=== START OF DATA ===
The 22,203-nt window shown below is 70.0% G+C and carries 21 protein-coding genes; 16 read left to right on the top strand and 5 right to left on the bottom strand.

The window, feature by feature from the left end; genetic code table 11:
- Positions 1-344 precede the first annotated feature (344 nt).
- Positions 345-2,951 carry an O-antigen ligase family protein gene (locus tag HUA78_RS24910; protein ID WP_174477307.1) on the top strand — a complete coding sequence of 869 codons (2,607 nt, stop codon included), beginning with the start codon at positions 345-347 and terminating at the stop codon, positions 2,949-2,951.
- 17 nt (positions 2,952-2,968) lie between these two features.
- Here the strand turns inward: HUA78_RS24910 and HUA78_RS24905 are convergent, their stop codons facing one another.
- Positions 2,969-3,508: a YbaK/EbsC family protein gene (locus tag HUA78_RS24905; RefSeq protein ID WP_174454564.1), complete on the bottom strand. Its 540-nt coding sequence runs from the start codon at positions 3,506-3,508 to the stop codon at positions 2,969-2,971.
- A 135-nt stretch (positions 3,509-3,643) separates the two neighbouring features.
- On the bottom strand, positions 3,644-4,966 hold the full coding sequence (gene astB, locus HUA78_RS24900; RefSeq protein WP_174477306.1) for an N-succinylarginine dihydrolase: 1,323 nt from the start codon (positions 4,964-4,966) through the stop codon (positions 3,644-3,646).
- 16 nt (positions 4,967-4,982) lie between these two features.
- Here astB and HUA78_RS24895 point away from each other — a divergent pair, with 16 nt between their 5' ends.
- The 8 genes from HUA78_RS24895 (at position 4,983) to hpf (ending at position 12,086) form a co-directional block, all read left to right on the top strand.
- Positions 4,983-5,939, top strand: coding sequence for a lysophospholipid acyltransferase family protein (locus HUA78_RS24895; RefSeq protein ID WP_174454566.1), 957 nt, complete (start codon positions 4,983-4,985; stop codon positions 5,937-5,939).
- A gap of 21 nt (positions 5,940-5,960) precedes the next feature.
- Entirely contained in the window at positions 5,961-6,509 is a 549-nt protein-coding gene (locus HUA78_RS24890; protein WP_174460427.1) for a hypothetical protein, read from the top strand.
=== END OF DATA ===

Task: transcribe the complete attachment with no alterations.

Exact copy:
The 22,203-nt window shown below is 70.0% G+C and carries 21 protein-coding genes; 16 read left to right on the top strand and 5 right to left on the bottom strand.

The window, feature by feature from the left end; genetic code table 11:
- Positions 1-344 precede the first annotated feature (344 nt).
- Positions 345-2,951 carry an O-antigen ligase family protein gene (locus tag HUA78_RS24910; protein ID WP_174477307.1) on the top strand — a complete coding sequence of 869 codons (2,607 nt, stop codon included), beginning with the start codon at positions 345-347 and terminating at the stop codon, positions 2,949-2,951.
- 17 nt (positions 2,952-2,968) lie between these two features.
- Here the strand turns inward: HUA78_RS24910 and HUA78_RS24905 are convergent, their stop codons facing one another.
- Positions 2,969-3,508: a YbaK/EbsC family protein gene (locus tag HUA78_RS24905; RefSeq protein ID WP_174454564.1), complete on the bottom strand. Its 540-nt coding sequence runs from the start codon at positions 3,506-3,508 to the stop codon at positions 2,969-2,971.
- A 135-nt stretch (positions 3,509-3,643) separates the two neighbouring features.
- On the bottom strand, positions 3,644-4,966 hold the full coding sequence (gene astB, locus HUA78_RS24900; RefSeq protein WP_174477306.1) for an N-succinylarginine dihydrolase: 1,323 nt from the start codon (positions 4,964-4,966) through the stop codon (positions 3,644-3,646).
- 16 nt (positions 4,967-4,982) lie between these two features.
- Here astB and HUA78_RS24895 point away from each other — a divergent pair, with 16 nt between their 5' ends.
- The 8 genes from HUA78_RS24895 (at position 4,983) to hpf (ending at position 12,086) form a co-directional block, all read left to right on the top strand.
- Positions 4,983-5,939, top strand: coding sequence for a lysophospholipid acyltransferase family protein (locus HUA78_RS24895; RefSeq protein ID WP_174454566.1), 957 nt, complete (start codon positions 4,983-4,985; stop codon positions 5,937-5,939).
- A gap of 21 nt (positions 5,940-5,960) precedes the next feature.
- Entirely contained in the window at positions 5,961-6,509 is a 549-nt protein-coding gene (locus HUA78_RS24890; protein WP_174460427.1) for a hypothetical protein, read from the top strand.